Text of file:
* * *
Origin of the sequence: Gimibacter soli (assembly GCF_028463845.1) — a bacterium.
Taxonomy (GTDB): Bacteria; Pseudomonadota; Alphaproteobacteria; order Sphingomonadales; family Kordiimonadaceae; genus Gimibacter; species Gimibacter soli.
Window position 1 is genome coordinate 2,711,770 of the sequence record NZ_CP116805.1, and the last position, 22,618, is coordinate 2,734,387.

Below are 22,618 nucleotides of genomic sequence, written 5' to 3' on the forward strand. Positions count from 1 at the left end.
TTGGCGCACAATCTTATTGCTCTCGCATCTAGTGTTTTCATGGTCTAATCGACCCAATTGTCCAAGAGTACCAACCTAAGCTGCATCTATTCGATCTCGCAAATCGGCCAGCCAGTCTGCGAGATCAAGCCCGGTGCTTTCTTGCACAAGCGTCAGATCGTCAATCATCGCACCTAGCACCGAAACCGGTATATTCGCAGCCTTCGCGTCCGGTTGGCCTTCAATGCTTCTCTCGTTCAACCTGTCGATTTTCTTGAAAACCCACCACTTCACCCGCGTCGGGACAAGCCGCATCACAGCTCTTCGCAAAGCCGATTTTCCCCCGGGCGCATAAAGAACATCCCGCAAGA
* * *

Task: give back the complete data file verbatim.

Origin of the sequence: Gimibacter soli (assembly GCF_028463845.1) — a bacterium.
Taxonomy (GTDB): Bacteria; Pseudomonadota; Alphaproteobacteria; order Sphingomonadales; family Kordiimonadaceae; genus Gimibacter; species Gimibacter soli.
Window position 1 is genome coordinate 2,711,770 of the sequence record NZ_CP116805.1, and the last position, 22,618, is coordinate 2,734,387.

Below are 22,618 nucleotides of genomic sequence, written 5' to 3' on the forward strand. Positions count from 1 at the left end.
TTGGCGCACAATCTTATTGCTCTCGCATCTAGTGTTTTCATGGTCTAATCGACCCAATTGTCCAAGAGTACCAACCTAAGCTGCATCTATTCGATCTCGCAAATCGGCCAGCCAGTCTGCGAGATCAAGCCCGGTGCTTTCTTGCACAAGCGTCAGATCGTCAATCATCGCACCTAGCACCGAAACCGGTATATTCGCAGCCTTCGCGTCCGGTTGGCCTTCAATGCTTCTCTCGTTCAACCTGTCGATTTTCTTGAAAACCCACCACTTCACCCGCGTCGGGACAAGCCGCATCACAGCTCTTCGCAAAGCCGATTTTCCCCCGGGCGCATAAAGAACATCCCGCAAGA